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Discovery of enzyme may lead to new therapies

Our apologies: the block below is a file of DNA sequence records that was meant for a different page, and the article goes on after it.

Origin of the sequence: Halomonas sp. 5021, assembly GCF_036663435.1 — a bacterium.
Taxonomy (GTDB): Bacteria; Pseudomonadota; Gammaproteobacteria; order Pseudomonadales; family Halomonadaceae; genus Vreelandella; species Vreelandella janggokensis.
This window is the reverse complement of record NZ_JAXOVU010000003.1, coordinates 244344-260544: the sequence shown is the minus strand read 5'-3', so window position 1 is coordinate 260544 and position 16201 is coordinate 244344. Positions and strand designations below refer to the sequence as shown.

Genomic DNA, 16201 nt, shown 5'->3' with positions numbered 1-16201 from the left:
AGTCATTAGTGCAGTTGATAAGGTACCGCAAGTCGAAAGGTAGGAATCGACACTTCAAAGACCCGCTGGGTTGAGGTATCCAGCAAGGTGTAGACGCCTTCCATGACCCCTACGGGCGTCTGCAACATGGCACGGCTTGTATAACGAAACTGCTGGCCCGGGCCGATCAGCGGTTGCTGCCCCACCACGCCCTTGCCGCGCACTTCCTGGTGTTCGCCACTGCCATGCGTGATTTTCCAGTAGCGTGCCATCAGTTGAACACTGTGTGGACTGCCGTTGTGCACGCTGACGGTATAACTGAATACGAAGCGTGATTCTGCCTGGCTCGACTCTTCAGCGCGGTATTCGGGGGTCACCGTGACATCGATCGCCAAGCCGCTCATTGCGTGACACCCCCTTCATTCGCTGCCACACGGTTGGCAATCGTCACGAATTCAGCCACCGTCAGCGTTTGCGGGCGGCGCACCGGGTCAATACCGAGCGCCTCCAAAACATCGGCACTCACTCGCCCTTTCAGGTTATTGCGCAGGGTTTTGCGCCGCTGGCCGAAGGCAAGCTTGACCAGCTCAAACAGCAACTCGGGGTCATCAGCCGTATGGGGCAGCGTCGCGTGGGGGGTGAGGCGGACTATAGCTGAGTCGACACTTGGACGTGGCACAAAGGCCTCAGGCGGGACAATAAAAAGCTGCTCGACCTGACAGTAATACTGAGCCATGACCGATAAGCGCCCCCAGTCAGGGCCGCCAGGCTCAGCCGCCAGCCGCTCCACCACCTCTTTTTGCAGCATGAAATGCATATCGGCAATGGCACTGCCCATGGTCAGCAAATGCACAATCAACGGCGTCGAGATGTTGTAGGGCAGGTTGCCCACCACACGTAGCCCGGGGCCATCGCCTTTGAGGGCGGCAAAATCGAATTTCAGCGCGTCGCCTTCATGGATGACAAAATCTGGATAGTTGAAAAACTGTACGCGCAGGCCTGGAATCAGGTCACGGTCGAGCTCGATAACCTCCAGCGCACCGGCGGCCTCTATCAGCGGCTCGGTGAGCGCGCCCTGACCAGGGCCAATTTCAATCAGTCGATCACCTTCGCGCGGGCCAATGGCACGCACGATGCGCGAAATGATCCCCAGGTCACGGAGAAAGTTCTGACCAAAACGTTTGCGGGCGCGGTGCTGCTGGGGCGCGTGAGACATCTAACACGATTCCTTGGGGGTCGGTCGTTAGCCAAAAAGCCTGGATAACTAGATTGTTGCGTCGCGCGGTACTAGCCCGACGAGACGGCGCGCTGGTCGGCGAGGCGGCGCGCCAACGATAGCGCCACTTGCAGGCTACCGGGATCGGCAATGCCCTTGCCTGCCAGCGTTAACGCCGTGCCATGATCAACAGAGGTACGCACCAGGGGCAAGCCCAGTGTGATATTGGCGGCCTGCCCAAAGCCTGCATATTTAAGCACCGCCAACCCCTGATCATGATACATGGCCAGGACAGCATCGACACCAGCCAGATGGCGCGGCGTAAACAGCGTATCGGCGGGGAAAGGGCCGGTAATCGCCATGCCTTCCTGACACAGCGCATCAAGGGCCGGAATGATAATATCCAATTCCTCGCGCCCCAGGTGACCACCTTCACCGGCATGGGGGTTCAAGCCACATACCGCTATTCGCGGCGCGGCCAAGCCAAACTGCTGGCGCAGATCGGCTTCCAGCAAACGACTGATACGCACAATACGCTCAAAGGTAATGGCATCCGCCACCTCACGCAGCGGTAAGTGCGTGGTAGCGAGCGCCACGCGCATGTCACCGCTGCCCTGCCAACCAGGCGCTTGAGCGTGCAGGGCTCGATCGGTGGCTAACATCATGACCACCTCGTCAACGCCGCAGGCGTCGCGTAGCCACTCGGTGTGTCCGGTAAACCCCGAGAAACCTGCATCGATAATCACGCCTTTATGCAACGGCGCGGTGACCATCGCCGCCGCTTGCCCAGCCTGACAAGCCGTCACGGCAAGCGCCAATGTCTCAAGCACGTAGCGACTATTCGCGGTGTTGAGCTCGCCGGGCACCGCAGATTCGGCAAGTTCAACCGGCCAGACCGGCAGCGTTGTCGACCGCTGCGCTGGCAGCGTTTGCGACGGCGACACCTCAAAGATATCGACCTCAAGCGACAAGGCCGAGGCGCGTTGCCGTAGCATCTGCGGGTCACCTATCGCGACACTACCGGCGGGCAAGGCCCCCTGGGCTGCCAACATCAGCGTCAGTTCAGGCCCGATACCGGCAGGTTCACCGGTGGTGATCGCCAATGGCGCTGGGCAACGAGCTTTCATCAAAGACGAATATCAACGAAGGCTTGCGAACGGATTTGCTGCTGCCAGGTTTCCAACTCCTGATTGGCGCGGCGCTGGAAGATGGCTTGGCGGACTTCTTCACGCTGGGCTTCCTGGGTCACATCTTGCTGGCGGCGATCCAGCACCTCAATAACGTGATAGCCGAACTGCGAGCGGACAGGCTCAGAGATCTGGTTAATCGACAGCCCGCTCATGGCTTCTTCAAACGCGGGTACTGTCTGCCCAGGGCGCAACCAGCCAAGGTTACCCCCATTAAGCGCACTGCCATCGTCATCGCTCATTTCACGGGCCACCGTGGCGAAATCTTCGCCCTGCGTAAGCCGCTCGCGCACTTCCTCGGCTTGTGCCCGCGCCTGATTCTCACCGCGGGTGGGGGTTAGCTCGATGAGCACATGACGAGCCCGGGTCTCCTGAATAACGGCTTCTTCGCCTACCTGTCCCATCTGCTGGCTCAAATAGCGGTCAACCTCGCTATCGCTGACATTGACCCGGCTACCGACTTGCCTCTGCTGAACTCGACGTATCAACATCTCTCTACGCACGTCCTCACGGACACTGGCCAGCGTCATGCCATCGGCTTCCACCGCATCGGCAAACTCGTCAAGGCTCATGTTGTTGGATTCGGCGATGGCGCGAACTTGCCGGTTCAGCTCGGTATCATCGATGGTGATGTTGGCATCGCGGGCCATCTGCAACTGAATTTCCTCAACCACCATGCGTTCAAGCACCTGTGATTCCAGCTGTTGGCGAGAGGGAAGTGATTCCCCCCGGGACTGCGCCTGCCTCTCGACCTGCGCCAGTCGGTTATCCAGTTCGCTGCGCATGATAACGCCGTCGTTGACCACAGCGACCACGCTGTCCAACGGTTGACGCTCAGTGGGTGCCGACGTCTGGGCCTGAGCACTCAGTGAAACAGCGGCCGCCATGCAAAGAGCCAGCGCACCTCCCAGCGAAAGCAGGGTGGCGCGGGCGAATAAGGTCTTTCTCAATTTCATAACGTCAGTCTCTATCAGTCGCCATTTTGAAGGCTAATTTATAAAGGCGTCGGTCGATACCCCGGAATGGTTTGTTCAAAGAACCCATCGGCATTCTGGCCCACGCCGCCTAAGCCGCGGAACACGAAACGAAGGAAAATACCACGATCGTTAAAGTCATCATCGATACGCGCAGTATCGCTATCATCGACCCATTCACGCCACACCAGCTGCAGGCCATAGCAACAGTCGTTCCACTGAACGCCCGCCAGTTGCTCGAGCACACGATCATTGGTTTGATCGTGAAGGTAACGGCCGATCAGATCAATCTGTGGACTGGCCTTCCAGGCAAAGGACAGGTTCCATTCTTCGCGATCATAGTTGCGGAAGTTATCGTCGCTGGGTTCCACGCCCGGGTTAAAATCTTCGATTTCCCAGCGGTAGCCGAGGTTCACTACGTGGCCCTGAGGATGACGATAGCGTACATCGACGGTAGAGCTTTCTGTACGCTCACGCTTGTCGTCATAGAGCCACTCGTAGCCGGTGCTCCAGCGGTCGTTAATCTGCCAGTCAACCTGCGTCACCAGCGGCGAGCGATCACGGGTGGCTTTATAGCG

Researchers at the University of Kentucky have discovered a new clue in what causes geographic atrophy, an advanced form of dry age-related macular degeneration (AMD). Patients diagnosed with the dry form of AMD currently have no medical therapies available for them. An enzyme known as DICER1 may hold the key that unlocks the door to providing new therapies for AMD patients. DICER1 quits working in the patients who have dry AMD. This leads to a buildup of genetic material known as Alu RNA. As a result, the patient's retina becomes irreparably damaged over time and loses function. With this knowledge, researchers are now testing mice to see if switching off the DICER1 enzyme will cause them to go blind. Researchers are evaluating a couple of potential therapies. One would add back more DICER1 and the second therapy would eliminate the Alu RNA before it can build up.* Elise Ervin Staff Writer

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